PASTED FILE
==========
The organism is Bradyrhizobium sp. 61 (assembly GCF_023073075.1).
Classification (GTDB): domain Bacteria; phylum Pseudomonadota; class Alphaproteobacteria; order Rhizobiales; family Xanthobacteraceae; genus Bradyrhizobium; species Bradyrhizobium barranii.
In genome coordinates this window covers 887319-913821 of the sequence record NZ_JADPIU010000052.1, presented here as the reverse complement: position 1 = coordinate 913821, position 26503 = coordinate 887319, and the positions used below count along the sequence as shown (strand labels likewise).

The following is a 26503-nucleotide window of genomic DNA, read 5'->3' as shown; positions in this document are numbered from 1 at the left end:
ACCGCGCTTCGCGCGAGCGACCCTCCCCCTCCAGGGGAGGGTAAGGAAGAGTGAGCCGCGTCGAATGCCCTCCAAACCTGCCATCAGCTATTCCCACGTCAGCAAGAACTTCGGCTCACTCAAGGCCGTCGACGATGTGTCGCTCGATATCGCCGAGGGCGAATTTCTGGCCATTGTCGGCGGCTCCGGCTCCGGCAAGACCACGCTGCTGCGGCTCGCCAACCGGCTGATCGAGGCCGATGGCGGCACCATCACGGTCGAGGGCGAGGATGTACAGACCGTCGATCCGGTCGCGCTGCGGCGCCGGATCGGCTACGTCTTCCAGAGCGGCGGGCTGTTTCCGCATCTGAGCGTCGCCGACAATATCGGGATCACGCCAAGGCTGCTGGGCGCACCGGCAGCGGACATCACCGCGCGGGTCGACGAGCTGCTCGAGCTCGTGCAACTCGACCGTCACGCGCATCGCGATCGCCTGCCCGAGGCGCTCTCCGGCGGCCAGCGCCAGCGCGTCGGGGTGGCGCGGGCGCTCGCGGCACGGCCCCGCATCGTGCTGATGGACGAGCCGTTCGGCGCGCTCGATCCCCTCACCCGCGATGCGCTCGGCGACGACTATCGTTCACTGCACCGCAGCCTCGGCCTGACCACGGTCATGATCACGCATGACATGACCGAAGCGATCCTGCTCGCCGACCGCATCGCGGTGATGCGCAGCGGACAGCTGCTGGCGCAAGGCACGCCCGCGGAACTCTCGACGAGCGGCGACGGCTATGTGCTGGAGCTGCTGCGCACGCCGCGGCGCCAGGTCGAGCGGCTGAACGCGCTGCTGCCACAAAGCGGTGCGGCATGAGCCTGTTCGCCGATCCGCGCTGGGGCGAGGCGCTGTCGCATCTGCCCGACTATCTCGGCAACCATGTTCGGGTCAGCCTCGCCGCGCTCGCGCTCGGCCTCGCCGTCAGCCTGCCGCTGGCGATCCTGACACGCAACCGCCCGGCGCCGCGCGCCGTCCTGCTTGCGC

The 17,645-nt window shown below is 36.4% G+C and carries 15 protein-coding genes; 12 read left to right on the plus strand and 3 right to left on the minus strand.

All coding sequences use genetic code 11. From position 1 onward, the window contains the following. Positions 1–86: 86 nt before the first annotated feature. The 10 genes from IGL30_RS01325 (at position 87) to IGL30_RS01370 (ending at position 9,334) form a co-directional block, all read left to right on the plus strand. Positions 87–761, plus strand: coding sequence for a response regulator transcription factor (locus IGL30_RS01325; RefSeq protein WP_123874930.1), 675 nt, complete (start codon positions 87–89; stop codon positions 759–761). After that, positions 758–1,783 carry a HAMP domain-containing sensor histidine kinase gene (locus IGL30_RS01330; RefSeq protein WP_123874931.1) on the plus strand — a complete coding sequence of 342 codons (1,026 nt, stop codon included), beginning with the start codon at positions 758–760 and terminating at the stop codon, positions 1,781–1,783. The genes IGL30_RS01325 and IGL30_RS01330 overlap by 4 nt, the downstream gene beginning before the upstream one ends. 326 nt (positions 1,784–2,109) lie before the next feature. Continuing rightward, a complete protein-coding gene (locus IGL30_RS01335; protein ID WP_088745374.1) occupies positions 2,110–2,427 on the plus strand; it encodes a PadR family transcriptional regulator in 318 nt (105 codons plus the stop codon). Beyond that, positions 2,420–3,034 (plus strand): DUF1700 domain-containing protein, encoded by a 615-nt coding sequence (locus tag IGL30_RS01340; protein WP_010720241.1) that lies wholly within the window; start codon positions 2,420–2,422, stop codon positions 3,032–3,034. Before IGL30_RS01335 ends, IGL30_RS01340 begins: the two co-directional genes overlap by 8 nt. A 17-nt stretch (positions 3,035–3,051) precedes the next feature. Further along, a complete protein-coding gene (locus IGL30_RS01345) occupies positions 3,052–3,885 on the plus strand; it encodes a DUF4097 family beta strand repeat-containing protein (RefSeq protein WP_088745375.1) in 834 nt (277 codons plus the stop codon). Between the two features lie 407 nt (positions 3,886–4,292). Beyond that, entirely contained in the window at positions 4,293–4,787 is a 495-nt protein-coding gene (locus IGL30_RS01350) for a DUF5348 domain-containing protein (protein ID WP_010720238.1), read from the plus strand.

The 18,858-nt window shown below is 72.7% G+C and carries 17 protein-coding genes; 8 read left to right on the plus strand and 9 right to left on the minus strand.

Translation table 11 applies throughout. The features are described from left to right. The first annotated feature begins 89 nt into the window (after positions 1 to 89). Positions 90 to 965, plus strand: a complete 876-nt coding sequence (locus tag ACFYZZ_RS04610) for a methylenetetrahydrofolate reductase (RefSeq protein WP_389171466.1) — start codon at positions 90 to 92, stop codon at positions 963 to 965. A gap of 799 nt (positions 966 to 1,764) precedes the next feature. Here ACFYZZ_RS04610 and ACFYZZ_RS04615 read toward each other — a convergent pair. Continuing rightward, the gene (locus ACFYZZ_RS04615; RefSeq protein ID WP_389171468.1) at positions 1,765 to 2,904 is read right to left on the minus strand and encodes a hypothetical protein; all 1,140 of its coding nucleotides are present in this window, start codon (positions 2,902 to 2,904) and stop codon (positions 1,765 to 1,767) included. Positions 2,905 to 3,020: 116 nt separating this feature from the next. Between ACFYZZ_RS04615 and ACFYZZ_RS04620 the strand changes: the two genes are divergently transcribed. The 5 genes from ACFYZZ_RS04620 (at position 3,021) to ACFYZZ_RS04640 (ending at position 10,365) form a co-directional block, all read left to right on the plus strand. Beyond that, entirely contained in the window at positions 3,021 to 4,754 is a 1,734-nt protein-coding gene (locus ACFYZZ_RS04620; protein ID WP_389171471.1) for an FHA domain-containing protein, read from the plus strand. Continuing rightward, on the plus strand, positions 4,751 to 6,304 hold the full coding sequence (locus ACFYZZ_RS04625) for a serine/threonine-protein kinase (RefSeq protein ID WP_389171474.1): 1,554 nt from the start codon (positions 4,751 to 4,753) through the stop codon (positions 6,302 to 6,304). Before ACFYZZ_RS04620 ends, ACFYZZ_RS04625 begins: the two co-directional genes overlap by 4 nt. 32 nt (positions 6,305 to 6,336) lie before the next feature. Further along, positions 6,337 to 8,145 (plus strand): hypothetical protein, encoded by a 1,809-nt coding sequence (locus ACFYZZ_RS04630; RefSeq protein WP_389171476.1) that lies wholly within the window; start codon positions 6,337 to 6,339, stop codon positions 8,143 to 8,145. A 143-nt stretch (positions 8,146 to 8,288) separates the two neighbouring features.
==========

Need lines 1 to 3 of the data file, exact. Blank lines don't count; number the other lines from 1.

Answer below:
The organism is Bradyrhizobium sp. 61 (assembly GCF_023073075.1).
Classification (GTDB): domain Bacteria; phylum Pseudomonadota; class Alphaproteobacteria; order Rhizobiales; family Xanthobacteraceae; genus Bradyrhizobium; species Bradyrhizobium barranii.
In genome coordinates this window covers 887319-913821 of the sequence record NZ_JADPIU010000052.1, presented here as the reverse complement: position 1 = coordinate 913821, position 26503 = coordinate 887319, and the positions used below count along the sequence as shown (strand labels likewise).